• Powers to more effectively plan for current and future labour market needs, including co-ordinating local skills provision
  • Leadership on local land provision for housing and jobs and on the use of all public land, stronger compulsory purchase powers
  • A duty to develop local transport strategies and control over investment planning
    Control of local bus services
  • Power to control a Community Infrastructure Levy across the area and new Zonal Infrastructure Levies
  • Greater discretion over business rates and pilots of fiscal devolution steps such as a local corporation tax top slice, localised VAT and wider borrowing powers
  • Rights to propose public sector relocations from London, such as government departments or Quangos.

The report is particularly welcome as it is in line with the arguments we have been making to the Government on the need for more devolution so that we can deliver the investment needed to prosper after Brexit.

These changes would go a long way to enable Birmingham and the West Midlands to make a greater contribution to the nation’s prosperity and achieve the full potential we know exists in the region.

When the Industrial Strategy Green Paper was published, the Prime Minister promised the Government would step up to a “new, active role that backs business and ensures more people in all corners of the country share in the benefits of its success”.

The Government said it would look favourably on the type of sectors that will shape the economy of tomorrow, with life sciences, low carbon vehicles, industrial digitalisation and creative industries expected to be at the front of the queue for investment.

This is potentially good news for Birmingham and the West Midlands where our hospitals and universities are already blazing a trail in medical research, and where JLR has expressed a wish to look at building a new battery and assembly plant for electric cars.

But as I’ve already made clear, there’s much more the Government should be doing if it wants to rebalance the economy and promote inclusive economic growth, with well-paid jobs for all citizens. Enhanced capital allowances should be considered to stimulate investment in manufacturing, the Advanced Manufacturing Supply Chain Initiative should be resurrected, and funding gaps for small firms in the supply chain need to be plugged.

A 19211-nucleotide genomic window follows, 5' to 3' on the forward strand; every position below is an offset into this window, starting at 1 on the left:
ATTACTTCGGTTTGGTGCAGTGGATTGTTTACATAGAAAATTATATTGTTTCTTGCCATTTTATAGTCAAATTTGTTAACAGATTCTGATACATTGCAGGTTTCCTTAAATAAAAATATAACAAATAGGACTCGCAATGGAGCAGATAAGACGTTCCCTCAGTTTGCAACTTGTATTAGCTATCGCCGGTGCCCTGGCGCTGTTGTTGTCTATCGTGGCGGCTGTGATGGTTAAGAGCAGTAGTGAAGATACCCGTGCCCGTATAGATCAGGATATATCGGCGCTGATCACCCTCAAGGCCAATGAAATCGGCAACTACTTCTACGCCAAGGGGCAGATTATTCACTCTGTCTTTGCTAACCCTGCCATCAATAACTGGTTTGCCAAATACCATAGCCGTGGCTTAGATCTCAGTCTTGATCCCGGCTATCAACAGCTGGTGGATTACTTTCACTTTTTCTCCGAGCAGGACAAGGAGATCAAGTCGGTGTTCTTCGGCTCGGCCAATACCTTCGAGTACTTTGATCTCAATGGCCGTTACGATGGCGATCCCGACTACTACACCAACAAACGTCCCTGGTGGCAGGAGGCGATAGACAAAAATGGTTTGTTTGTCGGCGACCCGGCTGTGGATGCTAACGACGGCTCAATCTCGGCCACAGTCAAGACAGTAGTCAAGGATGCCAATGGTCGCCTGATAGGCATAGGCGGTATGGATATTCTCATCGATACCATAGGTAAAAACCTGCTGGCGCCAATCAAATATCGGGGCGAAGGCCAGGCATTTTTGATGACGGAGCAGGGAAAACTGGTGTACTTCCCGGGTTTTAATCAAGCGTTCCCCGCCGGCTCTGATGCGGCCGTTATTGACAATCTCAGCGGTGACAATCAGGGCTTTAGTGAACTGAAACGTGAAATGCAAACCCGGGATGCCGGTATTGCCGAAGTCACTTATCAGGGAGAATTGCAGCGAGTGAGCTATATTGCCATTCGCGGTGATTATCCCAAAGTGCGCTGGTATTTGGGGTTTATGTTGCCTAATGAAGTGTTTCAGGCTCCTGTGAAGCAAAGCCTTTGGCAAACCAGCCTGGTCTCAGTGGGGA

I welcome the Green Paper’s recognition of the importance of individual councils and combined authorities as key local institutions but again look for a stronger commitment to devolution to enable us to deliver.

The Government must ensure that governance at a regional level, whether through combined authorities, local enterprise partnerships, or mayors, should be able to work with development bodies that can intervene more widely and strategically at a regional level, and do smart specialisation through regional level industrial policies.

Diary: MIPIM, ministers and more

As previous updates were welcomed – not least by the Birmingham Independent Improvement Panel and opposition leaders on the council – I suspect another update is overdue. So hopefully the following will give a flavour of my work in recent weeks. I shall post some further detail and specifics beyond this overview shortly.

Since my last diary update, the schedule shows no signs of slowing down. Far from it.

I’ve continued to meet many of the unsung community heroes who work tirelessly to make our city a better place. People like Witton Lodge Community Association, the team at the new Stirchley Baths community hub and the dedicated folk behind the Interim Parish Council in Sutton Coldfield.

These groups may all focus on different issues and different parts of the city but they’re united in one thing – the desire to contribute and improve where they live.